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Baton Rouge woman freed when judge dismisses feticide charge

Some pregnant women have medical conditions that make pregnancy risky. Others engage in unhealthy habits like poor diets, cigarette smoking, drinking alcohol or drug use. Fetuses and newborns may be harmed by a mother's neglect, but it's up to individual states to decide whether the behaviors are criminal.

A Baton Rouge woman who suffered from abdominal pains was admitted to a hospital in September. She was seven months' pregnant. An emergency cesarean section was performed when physicians failed to detect the fetus's heartbeat. The boy was stillborn.

The mother was in the hospital's intensive care unit when police came to interview her. She allegedly told officers she snorted cocaine before the birth, because the child's father had broken up with her.

The coroner concluded the stillborn death was a homicide caused by placental abruption, a condition that causes the placenta to detach from the mother's uterus. The official blamed the woman's cocaine use for the otherwise-healthy baby's death. Traces of cocaine were found in the fetus's system.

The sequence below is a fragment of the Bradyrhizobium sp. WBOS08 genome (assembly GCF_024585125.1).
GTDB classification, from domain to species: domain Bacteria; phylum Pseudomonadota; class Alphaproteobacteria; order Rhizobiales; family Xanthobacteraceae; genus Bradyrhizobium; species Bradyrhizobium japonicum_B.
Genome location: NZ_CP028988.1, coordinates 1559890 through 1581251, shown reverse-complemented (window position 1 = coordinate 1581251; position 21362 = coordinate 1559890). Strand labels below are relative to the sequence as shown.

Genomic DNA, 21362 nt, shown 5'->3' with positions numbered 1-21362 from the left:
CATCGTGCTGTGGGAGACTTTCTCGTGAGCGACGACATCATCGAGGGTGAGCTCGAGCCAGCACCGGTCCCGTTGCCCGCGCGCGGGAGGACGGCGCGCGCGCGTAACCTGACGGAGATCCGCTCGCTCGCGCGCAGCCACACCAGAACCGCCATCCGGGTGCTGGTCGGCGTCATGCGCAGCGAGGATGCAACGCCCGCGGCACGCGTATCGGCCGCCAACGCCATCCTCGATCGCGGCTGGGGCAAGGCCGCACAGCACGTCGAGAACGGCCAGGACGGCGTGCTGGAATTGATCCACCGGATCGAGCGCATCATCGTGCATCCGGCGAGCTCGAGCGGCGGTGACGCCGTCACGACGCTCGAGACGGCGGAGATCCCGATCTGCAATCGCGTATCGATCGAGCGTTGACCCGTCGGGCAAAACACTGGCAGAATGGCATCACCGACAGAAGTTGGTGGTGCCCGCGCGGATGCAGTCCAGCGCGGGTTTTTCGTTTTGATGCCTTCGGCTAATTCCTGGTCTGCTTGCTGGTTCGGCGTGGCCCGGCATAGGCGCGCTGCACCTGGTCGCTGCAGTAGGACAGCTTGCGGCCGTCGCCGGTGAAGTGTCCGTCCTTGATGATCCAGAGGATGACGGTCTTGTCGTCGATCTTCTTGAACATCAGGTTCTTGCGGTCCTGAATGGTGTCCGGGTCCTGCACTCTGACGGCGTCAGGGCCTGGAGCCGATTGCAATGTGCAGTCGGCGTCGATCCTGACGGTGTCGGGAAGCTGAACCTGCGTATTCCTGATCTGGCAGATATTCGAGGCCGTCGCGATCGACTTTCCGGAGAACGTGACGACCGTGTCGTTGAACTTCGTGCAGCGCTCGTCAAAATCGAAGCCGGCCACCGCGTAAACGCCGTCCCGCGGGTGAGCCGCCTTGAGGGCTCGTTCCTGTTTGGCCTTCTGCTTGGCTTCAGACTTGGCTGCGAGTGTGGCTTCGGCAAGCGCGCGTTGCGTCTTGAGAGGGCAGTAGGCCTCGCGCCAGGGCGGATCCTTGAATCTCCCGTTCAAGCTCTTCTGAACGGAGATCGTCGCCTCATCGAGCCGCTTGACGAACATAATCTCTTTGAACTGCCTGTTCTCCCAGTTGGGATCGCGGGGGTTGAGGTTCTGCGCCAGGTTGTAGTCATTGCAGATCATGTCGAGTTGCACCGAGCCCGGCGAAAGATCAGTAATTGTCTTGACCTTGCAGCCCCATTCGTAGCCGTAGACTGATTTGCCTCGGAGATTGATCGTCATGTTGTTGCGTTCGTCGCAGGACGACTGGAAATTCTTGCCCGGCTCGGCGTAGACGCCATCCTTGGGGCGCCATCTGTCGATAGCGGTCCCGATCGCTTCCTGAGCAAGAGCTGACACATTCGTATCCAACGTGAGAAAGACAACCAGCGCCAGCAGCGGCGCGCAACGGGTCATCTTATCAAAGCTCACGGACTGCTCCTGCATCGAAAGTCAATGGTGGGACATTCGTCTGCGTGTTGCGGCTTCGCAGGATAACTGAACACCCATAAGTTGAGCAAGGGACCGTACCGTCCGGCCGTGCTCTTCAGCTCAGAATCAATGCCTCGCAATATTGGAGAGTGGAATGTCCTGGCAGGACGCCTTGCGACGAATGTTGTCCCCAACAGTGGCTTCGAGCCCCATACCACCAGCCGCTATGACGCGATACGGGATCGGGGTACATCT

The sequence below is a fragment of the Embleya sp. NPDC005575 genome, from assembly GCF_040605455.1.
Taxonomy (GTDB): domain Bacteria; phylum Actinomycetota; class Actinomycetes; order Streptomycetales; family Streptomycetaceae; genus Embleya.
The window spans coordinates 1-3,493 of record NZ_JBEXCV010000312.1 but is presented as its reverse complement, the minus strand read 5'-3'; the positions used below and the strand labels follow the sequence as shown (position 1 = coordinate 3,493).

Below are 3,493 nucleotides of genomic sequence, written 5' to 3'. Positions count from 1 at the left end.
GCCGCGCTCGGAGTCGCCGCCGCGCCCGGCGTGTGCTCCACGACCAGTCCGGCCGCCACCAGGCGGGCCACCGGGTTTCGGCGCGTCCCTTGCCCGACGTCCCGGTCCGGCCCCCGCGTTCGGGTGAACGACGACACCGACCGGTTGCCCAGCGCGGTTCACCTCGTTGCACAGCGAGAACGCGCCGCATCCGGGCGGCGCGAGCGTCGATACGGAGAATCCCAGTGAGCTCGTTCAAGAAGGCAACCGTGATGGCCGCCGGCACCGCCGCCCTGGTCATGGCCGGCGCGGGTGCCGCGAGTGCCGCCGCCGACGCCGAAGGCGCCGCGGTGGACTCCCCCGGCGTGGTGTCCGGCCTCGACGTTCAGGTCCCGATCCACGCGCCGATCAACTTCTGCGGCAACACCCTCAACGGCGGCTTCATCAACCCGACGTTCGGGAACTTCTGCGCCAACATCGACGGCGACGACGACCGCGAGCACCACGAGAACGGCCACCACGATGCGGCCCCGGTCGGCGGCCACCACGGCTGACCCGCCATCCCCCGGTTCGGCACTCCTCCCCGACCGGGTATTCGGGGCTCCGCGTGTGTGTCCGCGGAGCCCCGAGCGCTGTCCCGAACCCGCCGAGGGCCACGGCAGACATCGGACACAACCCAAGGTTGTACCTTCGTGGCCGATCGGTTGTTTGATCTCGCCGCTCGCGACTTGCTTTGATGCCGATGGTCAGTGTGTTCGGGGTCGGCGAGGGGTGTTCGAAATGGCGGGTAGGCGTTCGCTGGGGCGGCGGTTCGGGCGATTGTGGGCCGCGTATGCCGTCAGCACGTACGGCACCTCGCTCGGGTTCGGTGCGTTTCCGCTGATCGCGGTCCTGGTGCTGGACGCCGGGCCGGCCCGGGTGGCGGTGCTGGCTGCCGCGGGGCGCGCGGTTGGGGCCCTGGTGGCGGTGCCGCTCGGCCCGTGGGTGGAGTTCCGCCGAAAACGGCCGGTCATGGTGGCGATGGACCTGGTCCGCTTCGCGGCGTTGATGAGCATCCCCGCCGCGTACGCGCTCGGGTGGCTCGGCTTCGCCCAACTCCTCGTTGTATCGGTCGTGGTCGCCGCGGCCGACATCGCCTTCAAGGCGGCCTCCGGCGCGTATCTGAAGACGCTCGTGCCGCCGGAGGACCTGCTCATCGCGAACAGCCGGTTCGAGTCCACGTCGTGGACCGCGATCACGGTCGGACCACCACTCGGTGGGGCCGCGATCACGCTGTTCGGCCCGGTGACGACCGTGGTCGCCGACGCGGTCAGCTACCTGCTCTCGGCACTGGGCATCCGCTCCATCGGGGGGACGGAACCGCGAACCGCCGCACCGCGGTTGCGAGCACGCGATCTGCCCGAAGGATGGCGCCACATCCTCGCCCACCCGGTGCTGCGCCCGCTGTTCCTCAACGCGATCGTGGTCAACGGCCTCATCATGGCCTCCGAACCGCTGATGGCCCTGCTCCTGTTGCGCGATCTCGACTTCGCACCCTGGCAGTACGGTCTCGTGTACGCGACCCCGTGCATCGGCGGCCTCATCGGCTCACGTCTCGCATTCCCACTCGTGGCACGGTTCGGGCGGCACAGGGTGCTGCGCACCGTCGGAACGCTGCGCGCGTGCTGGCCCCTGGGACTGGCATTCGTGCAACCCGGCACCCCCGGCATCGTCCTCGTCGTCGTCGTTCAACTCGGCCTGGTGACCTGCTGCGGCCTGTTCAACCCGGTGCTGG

The mother was charged with second-degree feticide, a felony charge, and jailed. A district judge reviewing the case agreed the woman might be guilty of a crime, but the charge could not be feticide. Louisiana's feticide laws apply only to killings caused by someone other than the pregnant mother.

The 32-year-old defendant was released, as authorities searched for another charge that might apply. The woman's attorney said that state could cause a "firestorm" by arresting every woman who made poor choices during pregnancy.

The politically-sensitive laws that cover the rights of mothers and fetuses are under debate in several states, including Louisiana. Allegations, crimes and convictions are based on the laws that are currently on the books, not on shifting sentiments about the laws' fairness.

A crime cannot be committed, unless a law is broken. Police and prosecutors cannot bend laws to fit circumstances that appear to be criminal.

Source: theadvocate.com, "Feticide charge rejected by BR judge" Jim Mustian, Nov. 24, 2013

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